Remember: today is not about you.
If you are dating, recently married, or a great friend in general, there's a good chance you'll be invited to someone's wedding reception in the near future. No matter what anyone says, etiquette is a learned art. In other words, simply putting cash in an envelope and showing up with a smile won't cut it if you want to be a memorable guest.
Although that's a very good start, I asked Marcello Pedalino, Executive Director of MMP Entertainment & Event Production, to give some advice on how wedding-goers can be a classy, chivalrous, and gracious guest. So the next time you're invited to this milestone event, here are nine golden rules of wedding guest etiquette.
1. Respect is the utmost important thing.
Regardless of who paid for the reception, acknowledge both sets of parents or living patriarchs upon arrival and then again at the conclusion of the event.
2. Arrive on time.
In addition to RSVPing in a timely manner, arrive to the ceremony when asked to be there. Don't be the guest fumbling down the aisle searching for a seat seconds before the bride makes her entrance. Unfortunately, "fashionably late" isn't fashionable at all in this case.
If you really want to be stylish, get there early. As an early arrival, you can help set a positive tone and festive vibe for the rest of the reception.
3. Put your phone on silent.
Believe it or not, there are still times when a fairytale ceremony or the perfect reception toast is interrupted by a clueless guest who didn't set their phone to vibrate or took too long to stop chatting it up at their table. Everyone notices (and shoots dagger eyes) at that person.
To avoid those angry looks, simply turn it off. If you absolutely need 24/7 access to your phone, utilize texting on mute, sit in the back of the pack during the ceremony, and/or quietly excuse yourself from the reception if you have to take a call.
4. Ask questions way before the ceremony.
If you're uncertain about the dress code, not sure if the menu will accommodate your food sensitivity, or wondering if you have been granted "plus one" guest status, don't unnecessarily distract the bride and groom the day of to see if you guessed correctly. Call or text ahead of time.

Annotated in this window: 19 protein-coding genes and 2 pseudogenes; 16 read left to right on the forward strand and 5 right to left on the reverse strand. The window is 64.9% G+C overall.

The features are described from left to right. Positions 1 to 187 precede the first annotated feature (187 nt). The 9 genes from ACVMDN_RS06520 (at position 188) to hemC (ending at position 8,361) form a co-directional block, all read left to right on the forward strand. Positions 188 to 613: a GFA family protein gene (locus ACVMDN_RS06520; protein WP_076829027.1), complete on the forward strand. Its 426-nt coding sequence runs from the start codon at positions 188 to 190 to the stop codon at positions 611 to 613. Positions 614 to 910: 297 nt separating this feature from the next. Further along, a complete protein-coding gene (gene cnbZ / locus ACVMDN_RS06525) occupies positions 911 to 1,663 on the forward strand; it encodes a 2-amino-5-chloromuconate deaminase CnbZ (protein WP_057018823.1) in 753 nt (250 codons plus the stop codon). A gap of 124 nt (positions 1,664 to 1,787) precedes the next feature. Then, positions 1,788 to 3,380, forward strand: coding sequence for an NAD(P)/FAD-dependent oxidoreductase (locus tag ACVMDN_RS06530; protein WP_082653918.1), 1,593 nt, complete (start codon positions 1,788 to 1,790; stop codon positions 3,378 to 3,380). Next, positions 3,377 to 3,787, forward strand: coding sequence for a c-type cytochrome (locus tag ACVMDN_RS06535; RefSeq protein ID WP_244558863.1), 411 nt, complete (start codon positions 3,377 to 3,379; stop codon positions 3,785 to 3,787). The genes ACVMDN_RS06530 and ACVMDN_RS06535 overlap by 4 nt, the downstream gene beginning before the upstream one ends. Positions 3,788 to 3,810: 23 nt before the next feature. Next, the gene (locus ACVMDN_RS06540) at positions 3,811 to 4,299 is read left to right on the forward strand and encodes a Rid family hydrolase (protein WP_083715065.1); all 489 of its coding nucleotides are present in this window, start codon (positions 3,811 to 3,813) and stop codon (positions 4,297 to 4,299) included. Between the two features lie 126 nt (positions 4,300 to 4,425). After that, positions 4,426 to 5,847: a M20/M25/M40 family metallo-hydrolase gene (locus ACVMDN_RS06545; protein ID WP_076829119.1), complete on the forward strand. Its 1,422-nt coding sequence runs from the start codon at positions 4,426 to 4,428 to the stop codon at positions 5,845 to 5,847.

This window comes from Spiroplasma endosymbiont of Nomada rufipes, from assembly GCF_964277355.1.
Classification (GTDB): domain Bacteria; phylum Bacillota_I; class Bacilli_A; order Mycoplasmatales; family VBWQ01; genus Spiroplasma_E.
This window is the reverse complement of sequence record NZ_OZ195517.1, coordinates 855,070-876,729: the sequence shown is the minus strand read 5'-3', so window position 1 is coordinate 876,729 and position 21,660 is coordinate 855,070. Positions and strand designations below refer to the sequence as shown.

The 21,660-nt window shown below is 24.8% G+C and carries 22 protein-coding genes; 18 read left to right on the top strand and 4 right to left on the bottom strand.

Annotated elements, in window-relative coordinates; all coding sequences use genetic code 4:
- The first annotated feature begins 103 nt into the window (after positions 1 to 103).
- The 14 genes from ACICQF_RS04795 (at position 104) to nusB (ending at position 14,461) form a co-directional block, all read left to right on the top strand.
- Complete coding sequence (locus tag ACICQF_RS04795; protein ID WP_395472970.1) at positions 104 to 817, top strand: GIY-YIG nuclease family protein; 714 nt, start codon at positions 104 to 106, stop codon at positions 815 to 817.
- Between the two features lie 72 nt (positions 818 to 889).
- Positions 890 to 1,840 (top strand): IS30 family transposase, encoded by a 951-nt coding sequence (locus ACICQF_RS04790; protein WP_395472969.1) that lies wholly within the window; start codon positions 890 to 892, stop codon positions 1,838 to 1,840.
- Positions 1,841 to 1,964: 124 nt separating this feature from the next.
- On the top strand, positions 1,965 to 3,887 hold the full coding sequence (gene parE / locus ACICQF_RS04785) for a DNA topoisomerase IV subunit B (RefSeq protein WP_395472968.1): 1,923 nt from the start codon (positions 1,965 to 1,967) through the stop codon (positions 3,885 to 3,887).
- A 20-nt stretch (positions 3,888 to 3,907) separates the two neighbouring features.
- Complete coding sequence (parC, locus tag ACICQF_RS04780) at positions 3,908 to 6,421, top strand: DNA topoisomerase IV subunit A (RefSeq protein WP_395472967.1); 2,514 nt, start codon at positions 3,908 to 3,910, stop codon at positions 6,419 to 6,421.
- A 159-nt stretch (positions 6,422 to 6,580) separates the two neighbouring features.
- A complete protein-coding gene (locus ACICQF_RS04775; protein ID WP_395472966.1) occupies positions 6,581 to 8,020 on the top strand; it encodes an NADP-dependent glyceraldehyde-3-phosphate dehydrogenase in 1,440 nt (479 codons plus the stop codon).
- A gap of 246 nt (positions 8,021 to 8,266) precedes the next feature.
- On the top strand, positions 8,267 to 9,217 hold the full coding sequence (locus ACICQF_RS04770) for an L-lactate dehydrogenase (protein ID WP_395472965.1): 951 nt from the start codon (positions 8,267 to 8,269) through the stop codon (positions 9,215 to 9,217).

5. Help out with the little details as much as you can.
Depending on the ceremony and reception location, there might be an event planner, wedding entertainment director, or Maitre d' on site to take care of all the little things. However, making sure that grandma has a good seat for everything or that a little piece of trash gets picked up from the ceremony runner is a nice way to lend a helping hand when needed.
Note: This day is not about you. Don't worry about getting credit for your good deeds.
6. Warm up the dance floor.
When the dancing begins, help get the party started by putting your phone away and warming up the dance floor. You'd be surprised how many people will join in as everyone is waiting for that one person to break the ice.
You don't need to have the moves like Jagger or a lot of Travolta swagger, either; just put down the phone and live in the moment. There will be plenty of time to use that obnoxious selfie stick, update your Facebook status, and get in the way of the photographer later on.
7. Stay out of the photographer's way.
Speaking of which... seriously, don't ever get in the way of the photographer.
8. Don't make a big deal about having to leave early.
If you need to leave early, regardless of the reason, just leave. No big announcement is necessary, especially when the guests of honor are trying to enjoy the final portion of their once-in-a-lifetime celebration.
9. Behave yourself.
The high school and college nonsense is over. No one wants to see a sloppy drunk on the dance floor. Despite how Wedding Crashers may have glorified sophomoric behavior, being the cool guest isn't about getting hammered, initiating cringe-worthy situations, or making sure you hookup with the hottest guy /girl you see.
The reality is, an invitation by a friend or family member to be a guest at their wedding is an honor. Have a blast and party on, but use common sense and remember to do your part to help make this one of the most fabulous days of their lives.
Follow these golden rules and you can have the best of both worlds.
Jarone Ashkenazi is a freelance writer who writes about restaurants, bars, dating, relationships, sports and other lifestyle topics. Follow more of his work on his website. Or connect with him on Twitter.